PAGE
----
Shved and Kirilenko: From the fence to Minnesota

Gerard Spalding
September 14, 2012

The Minnesota Timberwolves have never really been considered among the most exciting teams in the NBA. They had a string of Kevin Garnett-led playoff runs in the early 90s and late 00s, but haven’t become a legitimate Finals contender year-in and year-out. Even at the height of their success with Garnett, the team failed to generate much interest outside of their own fanbase.

In the years since the departure of KG to the Boston Celtics in 2007, conditions have only worsened. The Timberwolves, having graduated from simply mediocre to truly awful, have averaged a paltry 21 wins over the past five seasons.

Despite the disappointing recent results, most NBA fans recognize the potential in the current roster. During the three-year reign of embattled General Manager David Kahn, the suddenly buzz-worthy Wolves have undergone an international revolution. Last season, Montenegrin big man Nikola Pekovic turned heads with his scoring and efficiency, while Spanish rookie point guard Ricky Rubio was a league-wide sensation before tearing his ACL in March.

This upcoming season, those two players will be joined by two more intriguing imports: Forward Andrei Kirilenko and guard Alexey Shved, both hailing from Russia.

Kirilenko, of course, has already had a long and productive career in the NBA with the Utah Jazz and is a known commodity. But it’s the 23-year old Shved that is somewhat of an enigma to many NBA fans. For that reason, many among the Timberwolves faithful closely watched the performance of Team Russia and Shved in the 2012 Summer Olympics.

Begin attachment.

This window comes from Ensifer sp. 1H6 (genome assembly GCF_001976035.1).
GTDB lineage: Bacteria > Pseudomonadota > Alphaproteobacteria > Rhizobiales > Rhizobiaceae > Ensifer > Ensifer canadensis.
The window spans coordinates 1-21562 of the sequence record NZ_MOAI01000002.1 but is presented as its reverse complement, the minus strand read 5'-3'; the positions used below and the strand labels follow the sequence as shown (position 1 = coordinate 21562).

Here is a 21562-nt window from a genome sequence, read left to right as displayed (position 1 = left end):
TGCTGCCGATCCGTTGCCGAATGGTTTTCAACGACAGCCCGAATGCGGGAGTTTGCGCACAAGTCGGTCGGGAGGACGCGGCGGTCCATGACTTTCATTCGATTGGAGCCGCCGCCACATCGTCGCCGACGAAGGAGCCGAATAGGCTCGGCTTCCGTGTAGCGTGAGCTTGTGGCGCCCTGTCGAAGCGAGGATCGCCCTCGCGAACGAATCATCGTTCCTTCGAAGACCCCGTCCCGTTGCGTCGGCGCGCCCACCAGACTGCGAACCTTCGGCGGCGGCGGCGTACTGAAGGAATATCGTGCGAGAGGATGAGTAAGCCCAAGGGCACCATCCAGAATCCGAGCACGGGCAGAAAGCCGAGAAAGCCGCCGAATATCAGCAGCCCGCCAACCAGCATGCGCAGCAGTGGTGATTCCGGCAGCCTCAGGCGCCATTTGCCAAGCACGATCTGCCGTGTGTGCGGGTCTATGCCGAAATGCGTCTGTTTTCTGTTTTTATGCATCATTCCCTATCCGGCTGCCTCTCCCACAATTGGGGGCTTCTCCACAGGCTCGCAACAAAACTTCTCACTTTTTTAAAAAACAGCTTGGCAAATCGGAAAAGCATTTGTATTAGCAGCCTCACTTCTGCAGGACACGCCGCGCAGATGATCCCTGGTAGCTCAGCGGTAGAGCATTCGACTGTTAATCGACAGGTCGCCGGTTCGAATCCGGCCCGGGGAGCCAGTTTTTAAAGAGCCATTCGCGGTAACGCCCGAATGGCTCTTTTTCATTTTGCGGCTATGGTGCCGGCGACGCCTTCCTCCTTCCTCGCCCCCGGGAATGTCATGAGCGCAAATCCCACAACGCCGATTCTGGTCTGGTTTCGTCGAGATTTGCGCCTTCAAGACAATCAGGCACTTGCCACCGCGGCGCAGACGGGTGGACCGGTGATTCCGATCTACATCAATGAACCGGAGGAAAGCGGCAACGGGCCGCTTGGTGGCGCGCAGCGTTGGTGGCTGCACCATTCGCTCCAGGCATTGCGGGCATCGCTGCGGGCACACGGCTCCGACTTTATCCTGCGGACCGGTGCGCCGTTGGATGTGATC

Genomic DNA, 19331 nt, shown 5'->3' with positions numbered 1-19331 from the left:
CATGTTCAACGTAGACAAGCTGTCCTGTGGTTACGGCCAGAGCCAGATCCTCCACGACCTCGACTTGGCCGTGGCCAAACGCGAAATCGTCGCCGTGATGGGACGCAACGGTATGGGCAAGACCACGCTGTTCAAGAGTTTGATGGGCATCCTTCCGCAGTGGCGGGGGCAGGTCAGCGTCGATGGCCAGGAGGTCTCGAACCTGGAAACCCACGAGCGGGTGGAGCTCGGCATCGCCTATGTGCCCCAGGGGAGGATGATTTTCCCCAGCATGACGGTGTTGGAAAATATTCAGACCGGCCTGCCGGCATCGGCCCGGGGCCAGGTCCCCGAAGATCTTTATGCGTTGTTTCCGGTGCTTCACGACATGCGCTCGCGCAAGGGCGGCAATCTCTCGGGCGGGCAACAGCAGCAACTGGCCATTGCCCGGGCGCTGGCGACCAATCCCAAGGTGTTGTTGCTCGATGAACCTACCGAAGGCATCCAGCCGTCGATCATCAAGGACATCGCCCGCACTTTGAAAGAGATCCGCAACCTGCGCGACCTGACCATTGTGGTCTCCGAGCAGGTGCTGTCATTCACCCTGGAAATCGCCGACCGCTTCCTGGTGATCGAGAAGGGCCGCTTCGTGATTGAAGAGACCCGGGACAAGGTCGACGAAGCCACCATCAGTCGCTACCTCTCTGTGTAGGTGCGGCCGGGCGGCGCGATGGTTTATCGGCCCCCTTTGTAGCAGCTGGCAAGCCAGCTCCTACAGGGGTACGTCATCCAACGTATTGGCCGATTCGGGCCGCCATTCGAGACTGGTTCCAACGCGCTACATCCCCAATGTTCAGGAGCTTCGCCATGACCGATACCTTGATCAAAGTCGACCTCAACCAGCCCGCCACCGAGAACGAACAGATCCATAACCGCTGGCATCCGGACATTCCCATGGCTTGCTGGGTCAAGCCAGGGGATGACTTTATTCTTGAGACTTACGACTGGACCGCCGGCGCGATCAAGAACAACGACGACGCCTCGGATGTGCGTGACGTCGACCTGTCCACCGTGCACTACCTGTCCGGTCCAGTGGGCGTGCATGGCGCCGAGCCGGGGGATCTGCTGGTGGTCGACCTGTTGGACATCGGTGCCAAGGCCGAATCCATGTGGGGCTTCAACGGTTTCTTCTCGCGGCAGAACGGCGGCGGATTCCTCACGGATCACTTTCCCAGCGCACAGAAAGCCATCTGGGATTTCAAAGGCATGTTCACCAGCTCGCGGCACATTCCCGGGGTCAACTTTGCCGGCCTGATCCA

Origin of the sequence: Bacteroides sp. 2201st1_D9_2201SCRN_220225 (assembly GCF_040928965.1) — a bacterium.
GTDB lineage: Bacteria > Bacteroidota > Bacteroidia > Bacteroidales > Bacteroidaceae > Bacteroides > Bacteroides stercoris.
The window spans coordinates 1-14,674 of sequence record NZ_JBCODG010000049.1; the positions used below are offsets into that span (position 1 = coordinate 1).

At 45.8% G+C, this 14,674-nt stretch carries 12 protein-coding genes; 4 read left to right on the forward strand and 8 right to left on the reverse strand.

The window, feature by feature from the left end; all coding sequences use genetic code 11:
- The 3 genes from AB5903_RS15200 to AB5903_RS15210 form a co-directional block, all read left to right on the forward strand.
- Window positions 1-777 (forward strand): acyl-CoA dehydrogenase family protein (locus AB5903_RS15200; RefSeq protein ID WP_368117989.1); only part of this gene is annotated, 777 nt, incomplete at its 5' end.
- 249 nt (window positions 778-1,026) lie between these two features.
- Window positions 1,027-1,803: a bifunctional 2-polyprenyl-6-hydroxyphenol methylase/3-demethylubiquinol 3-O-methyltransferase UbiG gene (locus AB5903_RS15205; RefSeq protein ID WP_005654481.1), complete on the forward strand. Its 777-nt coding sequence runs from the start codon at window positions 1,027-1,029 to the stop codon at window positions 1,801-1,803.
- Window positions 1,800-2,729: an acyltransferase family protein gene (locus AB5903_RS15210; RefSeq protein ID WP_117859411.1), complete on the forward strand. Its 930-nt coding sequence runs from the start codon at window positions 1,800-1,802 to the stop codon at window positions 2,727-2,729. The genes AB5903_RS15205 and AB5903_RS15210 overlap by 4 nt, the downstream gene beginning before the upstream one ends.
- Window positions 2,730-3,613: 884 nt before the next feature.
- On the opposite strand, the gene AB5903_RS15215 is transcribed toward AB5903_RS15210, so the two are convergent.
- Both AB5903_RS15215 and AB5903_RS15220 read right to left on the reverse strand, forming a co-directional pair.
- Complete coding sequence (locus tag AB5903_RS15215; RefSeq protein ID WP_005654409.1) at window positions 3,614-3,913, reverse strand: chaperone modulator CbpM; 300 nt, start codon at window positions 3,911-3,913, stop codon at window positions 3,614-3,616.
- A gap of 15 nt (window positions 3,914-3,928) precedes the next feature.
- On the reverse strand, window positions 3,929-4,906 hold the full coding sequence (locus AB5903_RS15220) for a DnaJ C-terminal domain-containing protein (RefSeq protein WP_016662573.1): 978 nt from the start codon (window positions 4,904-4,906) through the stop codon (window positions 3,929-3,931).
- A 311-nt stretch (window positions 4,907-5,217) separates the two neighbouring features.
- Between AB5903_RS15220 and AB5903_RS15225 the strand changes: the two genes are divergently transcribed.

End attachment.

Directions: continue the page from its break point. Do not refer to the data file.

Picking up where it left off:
Those who watched him play in London likely came away impressed by the young Russian guard. His Olympics were marred somewhat by an unfortunate incident when he was benched during the fourth quarter of a game against Australia for talking during a timeout. But he was dazzling against Great Britain when he contributed a double-double (no easy feat in international play) with 16 points and 13 assists. And he demonstrated laudable poise in scoring an incredible 13 points in the 10-minute fourth quarter of the bronze medal game against Argentina. 

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Of course, Shved’s poise should come as no surprise, given his remarkable pedigree on the international stage. Though only 23 years old, Shved has, like many European players his age, been playing professionally for several years.